Lyubcha (Lubcza, Lubtsh) | Grodno

The Niemen River in Lyubcha. © Victoria Bahr- Yahad-In Unum Ambiance in Lyubcha. © Victoria Bahr- Yahad-In Unum The site of the mass shooting of the Lyubcha. © Victoria Bahr- Yahad-In Unum

Execution of Jews in Lyubcha

1 Sitio(s) de ejecución

Tipo de lugar antes:
Jewish cemetery
Memoriales:
Yes
Período de ocupación:
1941 - 1944
Número de víctimas:
375

Archivos soviéticos

“I personally witnessed Germans and policemen killing Jewish population on the edge of the village of Lyubcha, not far away from the orthodox cemetery. In 1942 the German gendarmerie ordered all the Jewish population to move into what we used to call a ghetto. In the columns there were 500 people.
At the moment of the execution I worked at the mill located rather far and I couldn’t distinguish either the people who fired or those who were about to be shot. The shooting took place at about 400-450m away from the mill behind the cemetery’s garden. Although, it was clearly visible how the German soldiers and policemen made the groups of five or six approach to the edge of the pit, pushed them inside and then fired at them from the top with submachine guns and rifles. Once the first group was shot, they made another one approach and pushed them inside the pit and then fired from the submachine guns and rifles. I was watching the scene for an hour during which more than ten groups were shot.” [Deposition given by a local villager Veniamin R., born in 1894, Pole, to the Soviet State Extraordinary Commission (ChGK): GARF 7021-81-102]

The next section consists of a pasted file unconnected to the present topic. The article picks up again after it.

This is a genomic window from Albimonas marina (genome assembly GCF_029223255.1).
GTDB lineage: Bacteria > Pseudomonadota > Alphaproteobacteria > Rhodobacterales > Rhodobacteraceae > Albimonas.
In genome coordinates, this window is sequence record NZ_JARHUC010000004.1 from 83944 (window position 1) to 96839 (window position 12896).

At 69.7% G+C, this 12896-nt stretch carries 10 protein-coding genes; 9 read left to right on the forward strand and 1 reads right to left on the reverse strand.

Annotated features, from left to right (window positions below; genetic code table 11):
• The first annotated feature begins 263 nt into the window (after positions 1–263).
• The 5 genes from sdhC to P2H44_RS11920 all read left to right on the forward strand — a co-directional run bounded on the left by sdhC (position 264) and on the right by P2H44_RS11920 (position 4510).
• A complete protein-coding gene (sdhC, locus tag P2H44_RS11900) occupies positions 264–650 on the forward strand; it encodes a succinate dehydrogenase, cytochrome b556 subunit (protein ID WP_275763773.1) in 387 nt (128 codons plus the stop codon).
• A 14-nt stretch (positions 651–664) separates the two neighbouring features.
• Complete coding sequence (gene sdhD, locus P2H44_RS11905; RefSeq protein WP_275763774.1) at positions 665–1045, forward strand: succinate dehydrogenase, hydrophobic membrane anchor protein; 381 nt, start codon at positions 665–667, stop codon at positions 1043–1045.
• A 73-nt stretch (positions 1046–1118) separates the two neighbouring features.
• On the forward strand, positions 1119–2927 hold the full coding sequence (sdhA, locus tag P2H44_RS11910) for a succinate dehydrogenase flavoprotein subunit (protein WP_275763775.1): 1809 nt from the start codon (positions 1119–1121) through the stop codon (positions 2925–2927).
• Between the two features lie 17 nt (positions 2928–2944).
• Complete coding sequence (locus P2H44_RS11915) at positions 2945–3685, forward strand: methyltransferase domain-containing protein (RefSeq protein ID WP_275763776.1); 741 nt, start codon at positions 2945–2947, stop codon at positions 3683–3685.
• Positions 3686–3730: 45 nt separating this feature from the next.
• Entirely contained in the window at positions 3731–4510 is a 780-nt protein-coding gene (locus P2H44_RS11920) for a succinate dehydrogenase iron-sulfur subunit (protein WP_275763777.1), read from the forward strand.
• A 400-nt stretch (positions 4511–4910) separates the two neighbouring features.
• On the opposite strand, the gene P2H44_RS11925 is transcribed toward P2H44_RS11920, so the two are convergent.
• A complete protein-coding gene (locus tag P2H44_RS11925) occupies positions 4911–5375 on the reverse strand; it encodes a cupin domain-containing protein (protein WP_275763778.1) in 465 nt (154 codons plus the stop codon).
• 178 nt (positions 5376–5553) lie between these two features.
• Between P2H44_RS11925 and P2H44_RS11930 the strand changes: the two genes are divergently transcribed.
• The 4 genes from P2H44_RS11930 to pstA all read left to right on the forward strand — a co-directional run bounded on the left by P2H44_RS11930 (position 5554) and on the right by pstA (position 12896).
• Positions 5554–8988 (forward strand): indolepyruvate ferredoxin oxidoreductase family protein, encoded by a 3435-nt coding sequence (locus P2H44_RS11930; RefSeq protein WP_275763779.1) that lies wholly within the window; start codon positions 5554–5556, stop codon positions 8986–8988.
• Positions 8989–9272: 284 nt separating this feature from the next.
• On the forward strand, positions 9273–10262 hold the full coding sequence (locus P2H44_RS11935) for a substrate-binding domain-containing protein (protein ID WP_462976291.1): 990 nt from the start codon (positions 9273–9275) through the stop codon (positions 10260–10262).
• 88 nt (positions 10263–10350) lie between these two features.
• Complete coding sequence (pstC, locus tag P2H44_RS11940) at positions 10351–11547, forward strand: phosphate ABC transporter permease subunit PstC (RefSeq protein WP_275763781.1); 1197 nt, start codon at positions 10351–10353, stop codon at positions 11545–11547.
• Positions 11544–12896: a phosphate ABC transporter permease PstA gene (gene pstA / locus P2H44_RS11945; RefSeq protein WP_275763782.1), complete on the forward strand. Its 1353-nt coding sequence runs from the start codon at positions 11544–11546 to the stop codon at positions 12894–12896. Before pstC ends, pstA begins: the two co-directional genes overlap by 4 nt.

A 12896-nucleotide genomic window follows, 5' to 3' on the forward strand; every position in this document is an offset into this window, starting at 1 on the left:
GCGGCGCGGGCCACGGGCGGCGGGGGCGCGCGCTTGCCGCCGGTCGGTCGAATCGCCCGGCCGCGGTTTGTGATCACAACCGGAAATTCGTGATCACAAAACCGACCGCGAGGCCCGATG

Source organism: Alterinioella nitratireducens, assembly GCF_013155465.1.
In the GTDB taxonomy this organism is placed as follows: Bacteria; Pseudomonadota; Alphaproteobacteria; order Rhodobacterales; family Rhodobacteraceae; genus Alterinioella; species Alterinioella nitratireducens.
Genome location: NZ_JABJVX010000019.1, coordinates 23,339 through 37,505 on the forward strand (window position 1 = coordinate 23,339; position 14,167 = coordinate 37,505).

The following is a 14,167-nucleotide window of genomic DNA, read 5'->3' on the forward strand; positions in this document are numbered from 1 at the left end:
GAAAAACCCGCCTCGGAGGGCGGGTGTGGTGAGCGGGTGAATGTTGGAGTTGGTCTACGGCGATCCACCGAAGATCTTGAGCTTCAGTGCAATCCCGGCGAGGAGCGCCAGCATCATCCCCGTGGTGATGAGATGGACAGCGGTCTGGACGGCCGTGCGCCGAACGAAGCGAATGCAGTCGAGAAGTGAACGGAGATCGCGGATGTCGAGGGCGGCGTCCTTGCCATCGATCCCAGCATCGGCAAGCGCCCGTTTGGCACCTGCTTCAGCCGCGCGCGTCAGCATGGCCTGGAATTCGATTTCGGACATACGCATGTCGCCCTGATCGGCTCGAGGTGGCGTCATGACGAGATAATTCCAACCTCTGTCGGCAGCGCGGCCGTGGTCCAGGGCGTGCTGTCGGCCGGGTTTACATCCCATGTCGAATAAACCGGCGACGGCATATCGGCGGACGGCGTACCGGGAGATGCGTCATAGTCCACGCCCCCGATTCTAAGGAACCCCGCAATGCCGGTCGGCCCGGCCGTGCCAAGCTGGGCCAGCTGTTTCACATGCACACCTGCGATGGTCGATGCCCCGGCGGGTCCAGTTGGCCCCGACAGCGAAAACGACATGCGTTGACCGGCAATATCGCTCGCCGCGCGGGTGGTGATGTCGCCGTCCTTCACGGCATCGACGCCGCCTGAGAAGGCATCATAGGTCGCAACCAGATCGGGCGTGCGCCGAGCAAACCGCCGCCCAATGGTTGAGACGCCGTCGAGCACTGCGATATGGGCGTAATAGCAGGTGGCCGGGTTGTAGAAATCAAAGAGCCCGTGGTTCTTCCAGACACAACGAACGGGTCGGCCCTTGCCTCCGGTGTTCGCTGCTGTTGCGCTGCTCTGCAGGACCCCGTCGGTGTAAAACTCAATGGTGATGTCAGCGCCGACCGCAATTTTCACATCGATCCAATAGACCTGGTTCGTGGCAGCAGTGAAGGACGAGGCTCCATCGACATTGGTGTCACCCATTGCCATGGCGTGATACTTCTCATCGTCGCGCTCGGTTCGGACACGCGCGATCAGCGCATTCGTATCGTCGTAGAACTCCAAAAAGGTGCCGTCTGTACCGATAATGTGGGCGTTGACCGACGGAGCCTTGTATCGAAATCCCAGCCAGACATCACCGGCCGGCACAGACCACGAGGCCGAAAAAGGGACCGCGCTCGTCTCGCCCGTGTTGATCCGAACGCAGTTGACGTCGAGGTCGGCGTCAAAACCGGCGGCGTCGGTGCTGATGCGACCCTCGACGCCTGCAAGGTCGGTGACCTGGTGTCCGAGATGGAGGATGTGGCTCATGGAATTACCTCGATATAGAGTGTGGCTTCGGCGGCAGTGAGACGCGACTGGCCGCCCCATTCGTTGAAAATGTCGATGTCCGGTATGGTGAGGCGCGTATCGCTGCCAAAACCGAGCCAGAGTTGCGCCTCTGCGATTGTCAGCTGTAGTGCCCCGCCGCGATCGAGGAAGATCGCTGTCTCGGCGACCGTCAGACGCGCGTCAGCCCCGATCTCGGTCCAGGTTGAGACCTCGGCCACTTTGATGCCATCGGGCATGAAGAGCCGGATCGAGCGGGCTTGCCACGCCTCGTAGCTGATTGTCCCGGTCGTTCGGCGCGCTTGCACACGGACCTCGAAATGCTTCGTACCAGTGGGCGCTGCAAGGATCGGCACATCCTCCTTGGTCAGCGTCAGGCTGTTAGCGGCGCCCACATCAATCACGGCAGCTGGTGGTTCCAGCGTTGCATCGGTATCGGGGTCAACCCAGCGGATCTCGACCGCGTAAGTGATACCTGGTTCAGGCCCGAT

Nota histórica

Lyubcha is a village situated 50 km east of Grodno. Before WWII, approximately 1500 Jews lived in Lubcha. There were 2 synagogues and a Jewish cemetery. The German forces occupied the village at the end of June 1941.

Holocausto por balas en cifras

A short time after their arrival, the Germans selected 50 Jewish men and brought them to Novogrudok, where they were shot. At the end of 1941, the Jews were relocated into approximately 30 houses, located near the synagogues, which functioned as an open ghetto. Groups of Jews were sometimes sent to nearby properties for forced labor, for example to complete agricultural work. Some of them were also sent to the nearby forced labor camp of Dvorzhets. In March 1942, the ghetto was fenced in and Jews from surroundings villages, like Delatyche, were brought into the ghetto. Later, three members of the Judenrat and Jewish police were shot by the Germans under the pretext of bad hygienic conditions inside the ghetto. Though the fate of the remaining Jews is not completely clear, it seems that a group was sent to the Novogrudok ghetto, where they were later shot in August 1942. Another group was sent to complete road construction near the village of Vorobyeviche, where they were also shot in August 1942. It appears that several hundred Jews were also shot and buried in the cemetery during spring 1942.

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